Research

Improving learning for higher education students

Researchers from the Institute for Academic Development and the Moray House School of Education and Sport do internationally recognised work to understand how students learn in higher education and how we can collaborate with them to create the best possible learning experiences.

Photo image of 3 happy students in college corridor

Research cluster

Pedagogy, Learning and Curriculum

Research experts

Professor Velda McCune

Professor Noel Entwistle

Professor Dai Hounsell

Professor Ray Land

Research centre

Institute for Academic Development

What was the problem? 

We did not have a well-evidenced picture of what makes for high quality learning in higher education. In particular, we were not clear about how high-quality learning might mean different things in different subjects. We needed to know this to be able to give good advice about how to enhance learning and teaching.

What did we do?

We contacted course and module teams in 5 different subject areas in universities across the UK. We collected data about the student learning experiences on these courses by interviewing students and teachers, looking at course documents and giving students questionnaires. Then we worked with the course or module teams to use our findings to enhance the student learning experience. Finally we collected more data from students to find out about how they had experienced the enhanced courses.

What happened next? 

The core concepts and tools from our project have been used in universities around the world to help enhance learning and teaching. These include concepts developed to make sense of high-quality learning such as threshold concepts and ways of thinking and practising in the subject area (WTPs). The two questionnaires we developed are the Learning and Studying Questionnaire (LSQ) and the Experiences of Teaching and Learning Questionnaire (ETLQ). Other researchers have used our tools, concepts and measures to find out more about learning and teaching in higher education.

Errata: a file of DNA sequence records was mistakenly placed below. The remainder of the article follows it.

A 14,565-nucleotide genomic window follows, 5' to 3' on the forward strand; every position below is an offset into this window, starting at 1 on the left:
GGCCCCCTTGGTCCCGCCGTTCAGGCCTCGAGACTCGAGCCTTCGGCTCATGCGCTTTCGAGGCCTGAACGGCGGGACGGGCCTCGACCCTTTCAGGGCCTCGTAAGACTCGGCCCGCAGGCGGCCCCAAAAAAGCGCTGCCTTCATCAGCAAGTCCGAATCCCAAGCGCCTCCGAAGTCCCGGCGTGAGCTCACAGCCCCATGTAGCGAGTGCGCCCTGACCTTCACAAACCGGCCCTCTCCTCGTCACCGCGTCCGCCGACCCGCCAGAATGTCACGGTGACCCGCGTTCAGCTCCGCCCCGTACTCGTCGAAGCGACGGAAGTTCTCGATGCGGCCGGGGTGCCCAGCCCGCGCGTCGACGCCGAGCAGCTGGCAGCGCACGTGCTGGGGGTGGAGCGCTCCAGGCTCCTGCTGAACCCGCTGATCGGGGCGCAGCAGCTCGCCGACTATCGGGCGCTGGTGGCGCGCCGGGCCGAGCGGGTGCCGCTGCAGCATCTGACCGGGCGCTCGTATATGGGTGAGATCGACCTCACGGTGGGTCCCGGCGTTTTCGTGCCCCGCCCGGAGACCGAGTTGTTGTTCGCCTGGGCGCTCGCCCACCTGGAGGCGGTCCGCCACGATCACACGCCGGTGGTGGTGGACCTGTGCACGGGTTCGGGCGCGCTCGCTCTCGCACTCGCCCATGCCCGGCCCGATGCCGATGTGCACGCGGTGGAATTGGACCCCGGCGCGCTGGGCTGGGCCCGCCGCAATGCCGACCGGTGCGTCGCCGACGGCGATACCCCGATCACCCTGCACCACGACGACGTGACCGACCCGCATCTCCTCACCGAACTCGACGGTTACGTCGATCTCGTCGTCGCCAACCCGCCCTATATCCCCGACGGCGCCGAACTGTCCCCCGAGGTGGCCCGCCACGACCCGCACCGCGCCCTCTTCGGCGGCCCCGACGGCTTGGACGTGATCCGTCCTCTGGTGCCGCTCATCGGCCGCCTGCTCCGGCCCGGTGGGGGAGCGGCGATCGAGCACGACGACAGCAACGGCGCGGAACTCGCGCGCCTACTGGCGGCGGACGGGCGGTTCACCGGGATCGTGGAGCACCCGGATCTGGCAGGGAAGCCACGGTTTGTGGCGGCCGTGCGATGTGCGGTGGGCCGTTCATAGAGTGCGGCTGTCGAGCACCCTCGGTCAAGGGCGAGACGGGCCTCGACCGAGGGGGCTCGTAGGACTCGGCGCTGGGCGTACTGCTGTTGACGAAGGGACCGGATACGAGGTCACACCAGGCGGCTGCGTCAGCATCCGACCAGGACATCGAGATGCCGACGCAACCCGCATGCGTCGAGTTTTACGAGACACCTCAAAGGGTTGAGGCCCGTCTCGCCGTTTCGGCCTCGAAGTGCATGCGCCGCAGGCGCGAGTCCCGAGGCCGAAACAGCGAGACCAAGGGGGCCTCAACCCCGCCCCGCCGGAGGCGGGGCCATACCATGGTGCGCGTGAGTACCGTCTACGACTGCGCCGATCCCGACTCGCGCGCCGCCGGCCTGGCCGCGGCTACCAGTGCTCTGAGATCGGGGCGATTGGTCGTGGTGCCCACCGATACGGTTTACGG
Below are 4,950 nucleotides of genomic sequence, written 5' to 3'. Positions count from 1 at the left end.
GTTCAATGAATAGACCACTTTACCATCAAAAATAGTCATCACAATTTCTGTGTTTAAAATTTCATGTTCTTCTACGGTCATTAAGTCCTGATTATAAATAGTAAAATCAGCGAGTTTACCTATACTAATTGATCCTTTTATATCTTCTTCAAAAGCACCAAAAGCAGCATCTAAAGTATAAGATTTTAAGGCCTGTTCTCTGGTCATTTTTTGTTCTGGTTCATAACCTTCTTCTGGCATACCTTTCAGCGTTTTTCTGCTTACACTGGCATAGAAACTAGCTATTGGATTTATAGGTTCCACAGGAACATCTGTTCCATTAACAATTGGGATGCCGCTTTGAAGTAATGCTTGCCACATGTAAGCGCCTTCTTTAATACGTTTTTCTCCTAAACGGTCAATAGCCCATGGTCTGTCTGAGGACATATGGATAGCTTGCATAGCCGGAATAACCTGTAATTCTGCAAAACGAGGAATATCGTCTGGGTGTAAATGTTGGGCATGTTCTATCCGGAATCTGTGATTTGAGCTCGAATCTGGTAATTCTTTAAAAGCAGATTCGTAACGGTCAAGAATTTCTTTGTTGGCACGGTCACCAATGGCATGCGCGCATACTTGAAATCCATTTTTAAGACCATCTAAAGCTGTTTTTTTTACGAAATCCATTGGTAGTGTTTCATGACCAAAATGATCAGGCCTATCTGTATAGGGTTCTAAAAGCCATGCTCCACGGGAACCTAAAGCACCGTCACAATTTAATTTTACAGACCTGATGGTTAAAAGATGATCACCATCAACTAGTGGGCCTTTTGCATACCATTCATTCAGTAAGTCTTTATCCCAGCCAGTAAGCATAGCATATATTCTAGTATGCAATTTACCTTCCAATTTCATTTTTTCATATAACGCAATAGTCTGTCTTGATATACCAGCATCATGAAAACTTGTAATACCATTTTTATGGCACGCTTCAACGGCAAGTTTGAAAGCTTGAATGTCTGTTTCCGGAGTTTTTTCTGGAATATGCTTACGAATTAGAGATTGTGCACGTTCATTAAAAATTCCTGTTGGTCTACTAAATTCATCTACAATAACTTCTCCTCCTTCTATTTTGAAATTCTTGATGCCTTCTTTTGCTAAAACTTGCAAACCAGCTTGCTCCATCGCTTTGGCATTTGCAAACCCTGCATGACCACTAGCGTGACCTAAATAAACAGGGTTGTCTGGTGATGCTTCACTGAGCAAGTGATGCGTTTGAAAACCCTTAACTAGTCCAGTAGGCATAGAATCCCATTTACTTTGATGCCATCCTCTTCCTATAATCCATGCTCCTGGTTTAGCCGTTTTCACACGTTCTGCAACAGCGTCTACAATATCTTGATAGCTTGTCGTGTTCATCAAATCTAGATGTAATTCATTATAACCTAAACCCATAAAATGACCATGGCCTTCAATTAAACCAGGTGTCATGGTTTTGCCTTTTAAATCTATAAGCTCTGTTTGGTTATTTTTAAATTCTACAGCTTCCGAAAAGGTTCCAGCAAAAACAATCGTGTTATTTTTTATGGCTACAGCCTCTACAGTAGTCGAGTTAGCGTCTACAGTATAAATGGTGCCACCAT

The University of Helsinki used the LSQ and ETLQ to develop HowULearn, an annual student survey “designed to enhance students’, teachers’ and administrators’ awareness of the learning processes and how those processes are related to students’ experiences of academic quality”, explains Vice-Rector, Professor Sari Lindblom. Surveys based on this work are now used across Denmark and Finland.

The University of Edinburgh research has also been used more widely in the UK and Australia. For example, the Evaluating Teaching Development in Higher Education literature review and toolkit published by AdvanceHE help evaluate the effectiveness of professional development in teaching and learning.

The research on threshold concepts has] transformed the ways disciplinary academics, particularly those in the sciences and in hierarchical disciplines think about their teaching… The language of threshold concepts has become a part of the language used in courses for university teachers worldwide.

Professor David Boudame (optional)Deakin University, Melbourne, Australia

WTP provides an opportunity to think about curriculum in four key ways… The first is WTP help foster an integrated and holistic view of curriculum. The second is WTP help to focus learning on multiple knowledge forms, as well as production, circulation and application. Third, WTP signal the importance of simultaneously developing student agency whilst inducting students into disciplinary communities. Finally, WTP help focus learning on real-world needs

Dr Sarah Barradellion name (optional)Swinburne University of Technology, Melbourne, Australia